Did Mephibosheth Really Have Ambitions To Become The King Of Israel?Although Mephibosheth was the sole heir of Jonathan, the natural successor of Saul, it is hard to believe that he felt he could ascend the throne --- even with the remote possibly that Absalom and David would kill each other off. The powerful tribe of Judah would never rally behind a crippled member of the small tribe of Benjamin. David's sons remained to contend with for the kingship. One of the main reasons that Israel desired a king in the first place was for him to go out before them and fight their battles (1 Samuel 8:20). In addition, everything we know about Mephibosheth indicates that he was a timid person with no aspirations whatsoever. When he first appeared before David he cowered in fear, comparing himself to a dead dog (2 Samuel 9:8). No semblance of a rebellion is recorded either during or after the war on the part of Mephosheth or the Benjamites. When David restored him to half of his father's land, Mephibosheth was willing to let Ziba keep it all (2 Samuel 19:30). It seems that he was more interested in preserving his life than his property or his grandfather's throne.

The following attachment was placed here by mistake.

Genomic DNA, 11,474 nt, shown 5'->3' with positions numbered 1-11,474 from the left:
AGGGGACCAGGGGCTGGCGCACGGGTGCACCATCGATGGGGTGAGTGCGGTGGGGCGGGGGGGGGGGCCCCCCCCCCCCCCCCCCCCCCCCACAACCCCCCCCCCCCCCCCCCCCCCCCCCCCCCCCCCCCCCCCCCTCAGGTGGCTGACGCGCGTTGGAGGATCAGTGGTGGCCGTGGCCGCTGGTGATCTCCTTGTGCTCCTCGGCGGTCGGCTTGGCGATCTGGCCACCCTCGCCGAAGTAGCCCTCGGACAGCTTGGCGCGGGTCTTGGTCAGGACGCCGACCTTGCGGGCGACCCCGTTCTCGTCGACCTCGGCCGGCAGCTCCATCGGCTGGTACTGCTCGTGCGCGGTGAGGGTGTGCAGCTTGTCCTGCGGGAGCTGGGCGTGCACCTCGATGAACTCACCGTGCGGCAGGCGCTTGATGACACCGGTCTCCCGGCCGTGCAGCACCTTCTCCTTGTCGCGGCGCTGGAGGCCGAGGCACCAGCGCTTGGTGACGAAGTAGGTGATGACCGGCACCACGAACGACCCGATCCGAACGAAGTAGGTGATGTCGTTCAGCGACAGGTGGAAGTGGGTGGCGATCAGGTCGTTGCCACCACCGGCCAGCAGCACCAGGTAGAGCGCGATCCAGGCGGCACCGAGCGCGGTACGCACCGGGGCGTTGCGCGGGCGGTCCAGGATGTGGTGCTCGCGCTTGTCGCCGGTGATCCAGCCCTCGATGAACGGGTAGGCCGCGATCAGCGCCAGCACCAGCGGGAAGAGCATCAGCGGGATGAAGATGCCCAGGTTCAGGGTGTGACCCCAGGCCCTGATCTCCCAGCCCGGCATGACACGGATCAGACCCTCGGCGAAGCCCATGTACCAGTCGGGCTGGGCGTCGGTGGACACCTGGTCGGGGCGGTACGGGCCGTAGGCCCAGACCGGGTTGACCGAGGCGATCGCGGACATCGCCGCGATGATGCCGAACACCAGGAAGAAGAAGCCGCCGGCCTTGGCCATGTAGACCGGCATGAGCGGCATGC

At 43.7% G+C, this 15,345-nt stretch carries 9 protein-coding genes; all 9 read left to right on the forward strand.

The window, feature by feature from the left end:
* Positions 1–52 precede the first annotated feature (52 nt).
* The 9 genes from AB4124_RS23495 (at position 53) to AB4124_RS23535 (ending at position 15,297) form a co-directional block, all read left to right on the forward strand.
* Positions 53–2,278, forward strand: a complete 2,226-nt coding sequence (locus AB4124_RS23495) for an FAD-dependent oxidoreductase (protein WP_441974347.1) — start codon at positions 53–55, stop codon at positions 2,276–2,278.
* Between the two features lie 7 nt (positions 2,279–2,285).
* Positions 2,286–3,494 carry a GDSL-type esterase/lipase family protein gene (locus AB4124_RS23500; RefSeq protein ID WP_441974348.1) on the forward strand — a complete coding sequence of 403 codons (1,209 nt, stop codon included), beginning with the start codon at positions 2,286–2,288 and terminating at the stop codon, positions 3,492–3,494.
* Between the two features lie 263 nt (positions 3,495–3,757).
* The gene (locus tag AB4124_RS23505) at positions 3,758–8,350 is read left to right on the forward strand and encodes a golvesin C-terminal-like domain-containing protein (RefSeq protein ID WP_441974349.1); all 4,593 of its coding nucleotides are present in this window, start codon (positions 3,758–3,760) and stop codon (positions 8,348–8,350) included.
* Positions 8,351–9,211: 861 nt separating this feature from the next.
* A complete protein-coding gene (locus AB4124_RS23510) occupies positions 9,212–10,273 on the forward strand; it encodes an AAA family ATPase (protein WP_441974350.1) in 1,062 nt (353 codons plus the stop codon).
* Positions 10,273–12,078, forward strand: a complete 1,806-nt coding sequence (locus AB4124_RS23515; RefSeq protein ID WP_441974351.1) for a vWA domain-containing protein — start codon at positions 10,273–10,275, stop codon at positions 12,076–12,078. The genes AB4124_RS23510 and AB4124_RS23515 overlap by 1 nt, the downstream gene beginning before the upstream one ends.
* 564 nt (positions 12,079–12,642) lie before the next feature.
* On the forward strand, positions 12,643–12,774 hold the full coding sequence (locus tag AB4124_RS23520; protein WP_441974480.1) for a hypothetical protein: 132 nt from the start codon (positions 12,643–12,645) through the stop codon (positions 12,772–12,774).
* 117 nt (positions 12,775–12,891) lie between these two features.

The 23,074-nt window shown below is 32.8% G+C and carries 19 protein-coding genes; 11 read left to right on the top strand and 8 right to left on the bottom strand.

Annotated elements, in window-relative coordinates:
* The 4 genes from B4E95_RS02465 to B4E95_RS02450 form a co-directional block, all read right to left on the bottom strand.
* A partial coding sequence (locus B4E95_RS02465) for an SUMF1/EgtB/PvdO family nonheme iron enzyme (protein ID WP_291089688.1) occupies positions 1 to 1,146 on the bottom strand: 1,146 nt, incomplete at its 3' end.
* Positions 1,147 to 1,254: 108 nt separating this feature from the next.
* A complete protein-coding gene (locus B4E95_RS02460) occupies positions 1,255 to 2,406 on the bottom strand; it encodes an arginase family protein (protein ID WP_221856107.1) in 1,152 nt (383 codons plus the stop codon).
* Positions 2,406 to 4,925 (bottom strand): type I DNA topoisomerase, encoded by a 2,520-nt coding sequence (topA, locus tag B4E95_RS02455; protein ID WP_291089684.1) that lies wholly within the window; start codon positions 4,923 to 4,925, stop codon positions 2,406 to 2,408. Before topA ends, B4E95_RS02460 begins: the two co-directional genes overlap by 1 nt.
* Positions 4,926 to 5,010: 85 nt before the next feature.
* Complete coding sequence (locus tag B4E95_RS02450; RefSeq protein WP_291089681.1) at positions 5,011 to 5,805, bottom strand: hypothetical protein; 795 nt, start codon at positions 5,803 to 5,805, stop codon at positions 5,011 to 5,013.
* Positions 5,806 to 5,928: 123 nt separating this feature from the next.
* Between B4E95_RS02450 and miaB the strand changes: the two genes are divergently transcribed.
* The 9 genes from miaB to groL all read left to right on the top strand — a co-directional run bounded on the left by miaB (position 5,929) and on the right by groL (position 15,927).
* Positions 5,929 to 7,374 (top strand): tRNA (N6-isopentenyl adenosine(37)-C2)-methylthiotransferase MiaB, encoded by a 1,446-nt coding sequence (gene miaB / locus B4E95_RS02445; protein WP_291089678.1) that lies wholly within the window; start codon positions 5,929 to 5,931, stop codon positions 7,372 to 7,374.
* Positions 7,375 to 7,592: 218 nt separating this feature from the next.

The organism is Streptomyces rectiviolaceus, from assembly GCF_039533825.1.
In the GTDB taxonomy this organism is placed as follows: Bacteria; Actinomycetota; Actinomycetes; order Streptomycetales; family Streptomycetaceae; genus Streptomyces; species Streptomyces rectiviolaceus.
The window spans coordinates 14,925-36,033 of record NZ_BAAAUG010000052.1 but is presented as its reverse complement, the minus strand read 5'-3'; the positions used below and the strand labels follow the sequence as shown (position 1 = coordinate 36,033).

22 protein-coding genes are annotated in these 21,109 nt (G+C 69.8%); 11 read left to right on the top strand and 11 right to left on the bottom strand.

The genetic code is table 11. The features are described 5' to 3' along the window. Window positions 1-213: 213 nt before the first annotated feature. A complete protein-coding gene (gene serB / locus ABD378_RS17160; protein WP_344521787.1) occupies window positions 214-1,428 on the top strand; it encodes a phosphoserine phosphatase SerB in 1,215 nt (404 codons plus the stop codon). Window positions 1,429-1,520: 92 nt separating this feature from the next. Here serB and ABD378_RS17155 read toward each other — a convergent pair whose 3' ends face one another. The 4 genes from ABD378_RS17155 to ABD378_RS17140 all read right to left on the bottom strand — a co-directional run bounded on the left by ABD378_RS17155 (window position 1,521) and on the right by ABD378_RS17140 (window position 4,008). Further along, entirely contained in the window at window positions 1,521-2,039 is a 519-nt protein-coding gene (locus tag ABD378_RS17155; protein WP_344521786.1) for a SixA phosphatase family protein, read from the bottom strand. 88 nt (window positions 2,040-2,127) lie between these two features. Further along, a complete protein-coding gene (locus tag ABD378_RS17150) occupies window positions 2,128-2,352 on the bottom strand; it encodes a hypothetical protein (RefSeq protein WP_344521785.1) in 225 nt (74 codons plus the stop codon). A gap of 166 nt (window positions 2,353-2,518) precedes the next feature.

Who Was Telling The Truth, Mephibosheth Or Ziba?What new evidence did David discover that caused him to reconsider his original decision made when Ziba accused Mephibosheth of treason? Certainly the personal testimony of Mephibosheth was not an adequate defence in the case of a man accused of treason. We learn not from the mouth of Ziba nor form the mouth of Mephibosheth the following fact: "And Mephibosheth, the son of Saul, came down to meet the king, and had neither dressed his feet, nor trimmed his beard, nor washed his clothes, from the day the king departed until the day he came again in peace." (2 Samuel 19:24) David's apparent conclusion was that Mephibosheth was a coward. He chose no sides, so that if Absalom was to win the battle, his life might be spared. He had just demonstrated his ability to travel without Zibz's help. Ziba had also deceived David in order to obtain possession of the land which he had controlled after the death of Saul and then had to return it to Mephibosheth. Neither men had told the complete truth, and as a result David divided the land in half. The first white me to see the wild turkey of North America were sixteenth-century Spanish explorers. They brought the bird back to their homeland about 1519 and domesticated it. The turkey spread rapidly, was carried throughout Europe, and reached Germany by 1530. Shortly afterwards it came to England. It is interesting to note that nearly a century later Englishmen brought this domesticated relative of the wild turkey back to America to provide food for the early settlers. The wild turkey is almost identical in appearance to its domesticated counterpart except that it is much slimmer. The wild turkey is the largest game bird found in North America. It can weigh as much as twenty to twenty-five pounds and lives nine years or more, reaching full maturity at the age of two.